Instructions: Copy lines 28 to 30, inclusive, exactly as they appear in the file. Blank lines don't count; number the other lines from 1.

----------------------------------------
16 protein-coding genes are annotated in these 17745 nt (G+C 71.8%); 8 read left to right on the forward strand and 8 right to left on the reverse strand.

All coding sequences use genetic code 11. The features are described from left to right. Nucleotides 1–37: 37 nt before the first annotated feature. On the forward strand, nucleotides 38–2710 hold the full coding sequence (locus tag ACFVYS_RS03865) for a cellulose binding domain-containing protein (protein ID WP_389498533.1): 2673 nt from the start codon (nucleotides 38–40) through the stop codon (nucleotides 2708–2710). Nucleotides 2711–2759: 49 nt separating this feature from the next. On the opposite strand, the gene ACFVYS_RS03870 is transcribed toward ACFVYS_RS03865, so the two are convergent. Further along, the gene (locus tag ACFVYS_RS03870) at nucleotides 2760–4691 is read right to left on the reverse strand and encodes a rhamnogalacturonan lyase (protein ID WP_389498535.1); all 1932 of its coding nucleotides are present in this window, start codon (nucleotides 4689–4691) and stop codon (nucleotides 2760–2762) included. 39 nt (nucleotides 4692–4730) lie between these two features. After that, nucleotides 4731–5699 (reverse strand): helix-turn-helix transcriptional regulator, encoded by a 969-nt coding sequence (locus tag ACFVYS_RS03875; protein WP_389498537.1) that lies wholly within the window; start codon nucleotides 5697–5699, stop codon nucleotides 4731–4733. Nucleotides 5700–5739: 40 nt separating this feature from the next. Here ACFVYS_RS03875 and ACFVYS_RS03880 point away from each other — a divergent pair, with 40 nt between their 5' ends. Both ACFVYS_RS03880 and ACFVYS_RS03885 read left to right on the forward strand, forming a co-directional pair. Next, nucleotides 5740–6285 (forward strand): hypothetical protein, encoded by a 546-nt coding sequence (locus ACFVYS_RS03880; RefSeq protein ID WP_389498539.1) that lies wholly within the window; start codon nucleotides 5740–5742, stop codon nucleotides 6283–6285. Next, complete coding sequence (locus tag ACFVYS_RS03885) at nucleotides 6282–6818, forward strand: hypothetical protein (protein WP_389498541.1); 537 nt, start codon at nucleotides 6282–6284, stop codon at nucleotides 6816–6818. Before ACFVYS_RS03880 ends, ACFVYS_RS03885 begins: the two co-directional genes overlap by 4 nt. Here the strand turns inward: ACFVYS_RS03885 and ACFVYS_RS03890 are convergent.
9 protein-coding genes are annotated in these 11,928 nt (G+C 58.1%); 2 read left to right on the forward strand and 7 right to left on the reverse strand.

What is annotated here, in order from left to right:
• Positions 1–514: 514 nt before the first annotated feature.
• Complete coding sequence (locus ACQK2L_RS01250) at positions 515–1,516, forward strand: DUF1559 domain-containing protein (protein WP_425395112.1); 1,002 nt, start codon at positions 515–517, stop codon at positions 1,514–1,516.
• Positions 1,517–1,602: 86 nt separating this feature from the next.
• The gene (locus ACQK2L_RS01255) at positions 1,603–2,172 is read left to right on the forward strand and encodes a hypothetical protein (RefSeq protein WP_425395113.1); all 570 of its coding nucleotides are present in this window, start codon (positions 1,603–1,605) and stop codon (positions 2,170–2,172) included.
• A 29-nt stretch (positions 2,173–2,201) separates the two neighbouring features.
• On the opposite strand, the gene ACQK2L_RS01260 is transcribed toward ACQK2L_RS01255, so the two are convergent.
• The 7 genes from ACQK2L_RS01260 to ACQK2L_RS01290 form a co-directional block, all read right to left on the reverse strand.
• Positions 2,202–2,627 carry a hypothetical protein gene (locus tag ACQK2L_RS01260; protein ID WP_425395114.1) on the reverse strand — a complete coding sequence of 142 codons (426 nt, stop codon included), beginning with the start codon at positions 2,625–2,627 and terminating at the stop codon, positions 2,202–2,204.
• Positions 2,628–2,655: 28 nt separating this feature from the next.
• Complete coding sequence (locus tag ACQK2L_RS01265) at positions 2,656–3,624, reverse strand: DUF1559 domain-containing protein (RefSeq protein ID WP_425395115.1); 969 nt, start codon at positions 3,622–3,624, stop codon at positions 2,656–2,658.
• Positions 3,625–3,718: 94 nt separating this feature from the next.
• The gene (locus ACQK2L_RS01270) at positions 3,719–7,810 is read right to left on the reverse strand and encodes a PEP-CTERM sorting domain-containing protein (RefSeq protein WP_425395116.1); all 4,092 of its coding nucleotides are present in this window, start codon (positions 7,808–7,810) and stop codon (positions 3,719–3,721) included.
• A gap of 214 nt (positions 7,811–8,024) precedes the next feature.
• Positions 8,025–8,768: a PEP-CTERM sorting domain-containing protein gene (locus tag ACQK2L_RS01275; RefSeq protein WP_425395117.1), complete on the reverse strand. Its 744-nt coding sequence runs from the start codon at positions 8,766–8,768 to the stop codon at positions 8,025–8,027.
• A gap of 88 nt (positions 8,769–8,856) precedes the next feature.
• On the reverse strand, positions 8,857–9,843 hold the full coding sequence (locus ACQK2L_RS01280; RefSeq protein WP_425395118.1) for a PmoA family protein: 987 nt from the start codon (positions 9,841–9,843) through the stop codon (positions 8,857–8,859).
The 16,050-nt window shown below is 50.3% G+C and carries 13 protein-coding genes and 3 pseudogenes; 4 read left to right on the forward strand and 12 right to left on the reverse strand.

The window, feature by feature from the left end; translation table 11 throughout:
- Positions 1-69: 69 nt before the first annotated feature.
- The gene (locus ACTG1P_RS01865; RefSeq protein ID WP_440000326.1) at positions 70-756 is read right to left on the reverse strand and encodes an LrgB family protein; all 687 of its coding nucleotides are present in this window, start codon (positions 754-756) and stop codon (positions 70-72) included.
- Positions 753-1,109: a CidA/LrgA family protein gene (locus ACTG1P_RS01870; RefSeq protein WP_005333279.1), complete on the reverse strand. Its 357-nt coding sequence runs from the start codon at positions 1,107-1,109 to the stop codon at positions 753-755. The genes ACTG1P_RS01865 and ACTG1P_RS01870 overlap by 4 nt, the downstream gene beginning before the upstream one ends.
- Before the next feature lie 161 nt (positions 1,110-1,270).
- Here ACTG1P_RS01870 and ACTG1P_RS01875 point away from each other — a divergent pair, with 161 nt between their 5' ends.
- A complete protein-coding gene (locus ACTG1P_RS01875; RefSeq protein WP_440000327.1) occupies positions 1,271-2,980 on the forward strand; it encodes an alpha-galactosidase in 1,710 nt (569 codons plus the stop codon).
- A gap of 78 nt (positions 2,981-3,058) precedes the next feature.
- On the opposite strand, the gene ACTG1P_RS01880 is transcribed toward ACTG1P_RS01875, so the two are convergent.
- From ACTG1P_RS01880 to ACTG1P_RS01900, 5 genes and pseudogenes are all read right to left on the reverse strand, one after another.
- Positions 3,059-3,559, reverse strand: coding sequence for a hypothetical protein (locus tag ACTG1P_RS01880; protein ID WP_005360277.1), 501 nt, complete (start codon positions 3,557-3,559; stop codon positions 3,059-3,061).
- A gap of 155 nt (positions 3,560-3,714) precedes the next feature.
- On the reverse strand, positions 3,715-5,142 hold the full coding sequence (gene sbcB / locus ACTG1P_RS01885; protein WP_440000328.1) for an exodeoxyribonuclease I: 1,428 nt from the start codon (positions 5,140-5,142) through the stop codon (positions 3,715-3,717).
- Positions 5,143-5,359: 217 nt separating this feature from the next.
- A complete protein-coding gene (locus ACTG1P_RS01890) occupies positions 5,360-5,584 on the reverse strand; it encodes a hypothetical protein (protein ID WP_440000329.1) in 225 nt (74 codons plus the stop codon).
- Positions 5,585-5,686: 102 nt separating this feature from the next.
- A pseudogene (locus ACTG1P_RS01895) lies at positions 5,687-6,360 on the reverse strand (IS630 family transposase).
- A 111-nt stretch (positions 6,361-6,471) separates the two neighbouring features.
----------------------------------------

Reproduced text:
- A complete protein-coding gene (locus ACTG1P_RS01875; RefSeq protein WP_440000327.1) occupies positions 1,271-2,980 on the forward strand; it encodes an alpha-galactosidase in 1,710 nt (569 codons plus the stop codon).
- A gap of 78 nt (positions 2,981-3,058) precedes the next feature.
- On the opposite strand, the gene ACTG1P_RS01880 is transcribed toward ACTG1P_RS01875, so the two are convergent.